• Consider purchasing additional fire safety equipment (fire extinguisher, smoke detectors)
• Always get a written receipt from your landlord when you pay rent or deposits
A security deposit is an amount given to the landlord to guarantee that you will fulfill the terms of the rental agreement and that you will leave the unit in good
condition. Almost all landlords in San Francisco charge a security deposit. It might be labeled “last month’s rent,” “security deposit,” or “cleaning deposit,” or may
combine the last month’s rent plus a specific amount for security in the event of damage to the unit.
Regardless of what the security deposit is called, state law limits the amount a landlord can charge. The total amount cannot be more than the amount of two
month’s rent for an unfurnished rental unit or three month’s rent for a furnished unit. The landlord will typically require you to pay this amount in addition to first
month’s rent. The law allows landlords to retain part or all of your deposit under certain
These circumstances include compensation for the following: outstanding rent; cleaning the
rental unit after you move out, if the unit was not left as clean as when you moved in; replacing
or restoring furniture, furnishings, keys, or other items belonging to your landlord, exclusive of
ordinary wear and tear.
Make sure that your rental agreement clearly states that the landlord received a security
deposit from you and accurately reflects how much you paid. Within three weeks after you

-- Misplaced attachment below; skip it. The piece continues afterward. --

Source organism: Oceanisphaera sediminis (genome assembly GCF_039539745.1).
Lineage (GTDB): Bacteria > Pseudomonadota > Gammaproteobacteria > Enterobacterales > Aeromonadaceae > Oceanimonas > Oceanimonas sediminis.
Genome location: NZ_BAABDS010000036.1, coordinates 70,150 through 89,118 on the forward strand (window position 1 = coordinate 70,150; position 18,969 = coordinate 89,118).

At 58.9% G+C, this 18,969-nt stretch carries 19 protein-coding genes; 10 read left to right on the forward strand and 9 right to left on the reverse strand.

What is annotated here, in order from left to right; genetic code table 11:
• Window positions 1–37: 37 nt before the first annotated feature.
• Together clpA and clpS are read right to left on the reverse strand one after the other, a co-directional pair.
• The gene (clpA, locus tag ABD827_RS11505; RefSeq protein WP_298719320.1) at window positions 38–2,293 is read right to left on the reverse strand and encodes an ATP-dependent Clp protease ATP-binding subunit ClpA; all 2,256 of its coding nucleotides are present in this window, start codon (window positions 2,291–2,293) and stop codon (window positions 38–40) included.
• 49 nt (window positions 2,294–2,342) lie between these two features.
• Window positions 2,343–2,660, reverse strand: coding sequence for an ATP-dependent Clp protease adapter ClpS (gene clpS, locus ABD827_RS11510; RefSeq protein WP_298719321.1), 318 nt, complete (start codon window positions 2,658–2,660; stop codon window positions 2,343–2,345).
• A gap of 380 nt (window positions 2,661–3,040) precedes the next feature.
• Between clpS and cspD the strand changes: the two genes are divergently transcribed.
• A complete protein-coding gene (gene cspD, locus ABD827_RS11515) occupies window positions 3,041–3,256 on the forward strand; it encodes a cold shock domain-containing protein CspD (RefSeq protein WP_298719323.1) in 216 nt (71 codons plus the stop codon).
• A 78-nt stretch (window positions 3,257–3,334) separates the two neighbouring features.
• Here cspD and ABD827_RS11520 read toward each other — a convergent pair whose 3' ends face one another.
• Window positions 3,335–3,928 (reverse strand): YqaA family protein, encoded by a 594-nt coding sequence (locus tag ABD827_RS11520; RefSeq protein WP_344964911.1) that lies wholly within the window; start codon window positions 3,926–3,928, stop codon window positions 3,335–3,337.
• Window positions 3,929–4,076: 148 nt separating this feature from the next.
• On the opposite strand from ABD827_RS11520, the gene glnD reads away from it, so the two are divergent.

move, your landlord must either (a) send you a full refund of the security deposit or (b) send
you an itemized statement that lists reasons for and amounts of any deductions from the
deposit. Security deposit refunds also must include any unpaid interest.
Pacific Gas & Electric- - 800.743.5000
Telecommunications Carriers
For information comparing Internet, wireless, long distance telephone, and cable plan rates, go
According to state law, a rental unit must be fit to live in, or “habitable.” The landlord,
therefore, is responsible for repairing conditions that seriously affect the rental unit’s
habitability as well as tenants’ health and safety. For less serious repairs, the rental agreement
may state that the landlord or the tenant is responsible for maintaining a particular item. Basic requirements that the landlord must normally meet include the
• Roofs and walls must not leak
• Doors and windows must not be broken
• Plumbing and gas must work
• Hand cold water must be provided
• Sewer and septic system must be operational
• Heater must work and be safe
• Floors, stairways, and railings must be
• Lights and wiring must work and be safe
• There must be enough cans and bins with
covers for trash
When you first move in, the rental unit must
be clean, with no trash, rodents, or other
animals or pests. If you believe your rental unit
needs repairs and that the repairs are the
landlord's responsibility, you should notify
your landlord by both a telephone call and a
letter. Keep a copy of the letter for your
records. In most situations, you should allow
your landlord thirty days to make the repair